I remember as a kid how the days seemed so long. In the summertime after breakfast, I would shoot basketball until the sun became too hot, and then I would ride my bike to cool off. Our neighbors had five children, and we would play kickball until it was too dark to see. Life was fun, and I was always excited to do it all over again the next day.
I can still recall the simple joys of running through clover as fast as I could for no reason except to feel the wind on my face. I made sure to wear shoes because being stung by a honeybee was not pleasant. I loved to lie down on our picnic table in the backyard and watch the clouds pass by. It was interesting to see them transform into amazing images that looked so real and always wondered if anyone else was noticing this awesome display.
On those lazy humid days when the temperature would soar, I would turn on the garden hose and run through the water sprinkler and then play with my trucks and bulldozers under the cool shade of the trees. When I heard the sound of a lone airplane, I would run out into the yard to try to locate it within an endless blue sky.
I remember climbing our cherry trees and sitting high in the branches sharing the delicious fruit with the numerous birds that had the same idea. I would pick cherries, and my mother would bake pies that were so delicious. I cannot recall being stressed or anxious about the future. I just believed everything would always stay this way and be all right.
Well, we all grow up and discover that our journey has seasons and is always moving forward. I've had a blessed life, and I'm learning that, of all the things we can do, living in the awareness of God's glorious presence will provide the courage and faith we need to endure whatever may come.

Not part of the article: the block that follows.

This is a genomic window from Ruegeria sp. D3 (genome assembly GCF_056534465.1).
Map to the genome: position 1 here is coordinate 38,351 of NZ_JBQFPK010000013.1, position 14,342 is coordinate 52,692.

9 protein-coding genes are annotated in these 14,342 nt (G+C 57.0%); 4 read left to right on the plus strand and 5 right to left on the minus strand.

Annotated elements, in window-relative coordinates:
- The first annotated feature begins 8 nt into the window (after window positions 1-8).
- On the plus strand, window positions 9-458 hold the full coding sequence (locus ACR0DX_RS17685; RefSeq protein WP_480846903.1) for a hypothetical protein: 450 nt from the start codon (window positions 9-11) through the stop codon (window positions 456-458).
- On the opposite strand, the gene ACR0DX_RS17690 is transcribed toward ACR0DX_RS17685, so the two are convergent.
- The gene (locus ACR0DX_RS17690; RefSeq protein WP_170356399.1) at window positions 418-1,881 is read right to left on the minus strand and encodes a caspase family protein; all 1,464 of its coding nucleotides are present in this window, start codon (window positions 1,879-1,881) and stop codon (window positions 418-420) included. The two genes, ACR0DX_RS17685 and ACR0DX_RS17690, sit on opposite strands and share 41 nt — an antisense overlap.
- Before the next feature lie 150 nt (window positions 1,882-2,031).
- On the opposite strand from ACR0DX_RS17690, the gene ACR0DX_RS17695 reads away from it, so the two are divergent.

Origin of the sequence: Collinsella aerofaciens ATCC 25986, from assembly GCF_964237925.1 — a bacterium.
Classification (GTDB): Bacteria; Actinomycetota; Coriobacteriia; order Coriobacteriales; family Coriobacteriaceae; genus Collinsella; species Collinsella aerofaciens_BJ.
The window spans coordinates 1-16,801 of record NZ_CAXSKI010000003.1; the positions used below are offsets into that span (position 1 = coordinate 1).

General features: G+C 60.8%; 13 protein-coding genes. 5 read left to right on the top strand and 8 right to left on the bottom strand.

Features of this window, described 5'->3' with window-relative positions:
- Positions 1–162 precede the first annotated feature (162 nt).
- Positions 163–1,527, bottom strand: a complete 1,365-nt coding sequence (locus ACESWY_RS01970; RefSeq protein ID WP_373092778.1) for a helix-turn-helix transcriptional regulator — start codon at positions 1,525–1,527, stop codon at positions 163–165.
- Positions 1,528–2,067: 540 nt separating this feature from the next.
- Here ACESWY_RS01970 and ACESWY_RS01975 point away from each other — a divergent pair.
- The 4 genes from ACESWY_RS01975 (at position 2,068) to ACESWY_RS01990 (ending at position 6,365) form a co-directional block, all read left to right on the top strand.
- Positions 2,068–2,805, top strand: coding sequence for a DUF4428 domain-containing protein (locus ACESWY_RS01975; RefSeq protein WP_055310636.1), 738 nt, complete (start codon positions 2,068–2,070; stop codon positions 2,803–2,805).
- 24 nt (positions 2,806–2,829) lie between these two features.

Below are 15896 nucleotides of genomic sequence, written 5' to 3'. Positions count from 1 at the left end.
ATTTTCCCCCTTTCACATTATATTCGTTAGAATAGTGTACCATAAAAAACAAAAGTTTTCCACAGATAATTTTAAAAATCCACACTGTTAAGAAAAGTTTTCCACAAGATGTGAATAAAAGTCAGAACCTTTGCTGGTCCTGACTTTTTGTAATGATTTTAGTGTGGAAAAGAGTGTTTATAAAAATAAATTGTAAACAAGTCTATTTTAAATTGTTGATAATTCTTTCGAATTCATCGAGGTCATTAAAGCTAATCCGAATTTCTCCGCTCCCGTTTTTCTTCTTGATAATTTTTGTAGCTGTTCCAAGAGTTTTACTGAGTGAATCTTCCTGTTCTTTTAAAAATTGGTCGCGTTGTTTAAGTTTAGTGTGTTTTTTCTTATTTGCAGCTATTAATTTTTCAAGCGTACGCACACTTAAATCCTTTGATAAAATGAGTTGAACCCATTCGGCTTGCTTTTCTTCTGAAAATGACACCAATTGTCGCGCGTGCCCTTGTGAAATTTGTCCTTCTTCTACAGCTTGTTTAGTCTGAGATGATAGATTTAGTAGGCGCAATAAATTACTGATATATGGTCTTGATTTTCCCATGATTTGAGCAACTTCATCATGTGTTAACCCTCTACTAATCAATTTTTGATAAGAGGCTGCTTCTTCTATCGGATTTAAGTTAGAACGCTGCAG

As we grow older, it seems that time passes more quickly. Maybe this is because we are spending too much of it watching others instead of focusing on what we need to do. When we allow ourselves to become overly absorbed and entangled with problems we cannot change, this can overwhelm us with sadness and discouragement. However, learning to live a productive yet uncomplicated lifestyle can help us rediscover the simplicity and contentment we once enjoyed when we were young.
When is the last time you went hiking and enjoyed the beauty of God's creation? It would be fun to play in the snow and feel the rain on our faces. Maybe in the evenings we could turn off the television and take a quiet walk, as talking with the Lord always brings peace and calm into our soul. Maybe if we realize that age has more to do with attitude than years, we could experience life on a higher level and have more joy and contentment. It is said that we are as young as our faith and as old as our despair.
In a restaurant the other day, I noticed an elderly couple sitting together in a booth. The woman's hands were shaking, and her food would not stay on the fork. After several attempts, she put the fork down. Her husband also put his fork down. He quietly reached over and took her fork, cut the pancake and gently started toward her mouth with a bite. She opened her mouth and accepted without even changing facial expressions. He returned to his plate and then began the compassionate process of taking turns. My eyes welled up. This scene touched me deeply and reminded me of how life seems to return full circle.
Choosing to live in a disposition of childlike trust and hope in God allows us to remain happy and in his favor. Matthew 18 talks about obedience and humility as a result of being spiritually converted and restored into the way we observed and contemplated life through our conscience as a young child. The innocence of children is precious in God's sight, and he desires that we maintain this attitude and perspective of purity and a character of forgiveness, sincerity and love no matter what age we are.
Billy Holland is a Christian minister, author and community chaplain who lives in central Kentucky with his wife Cheryl. Learn more at billyhollandministries.com.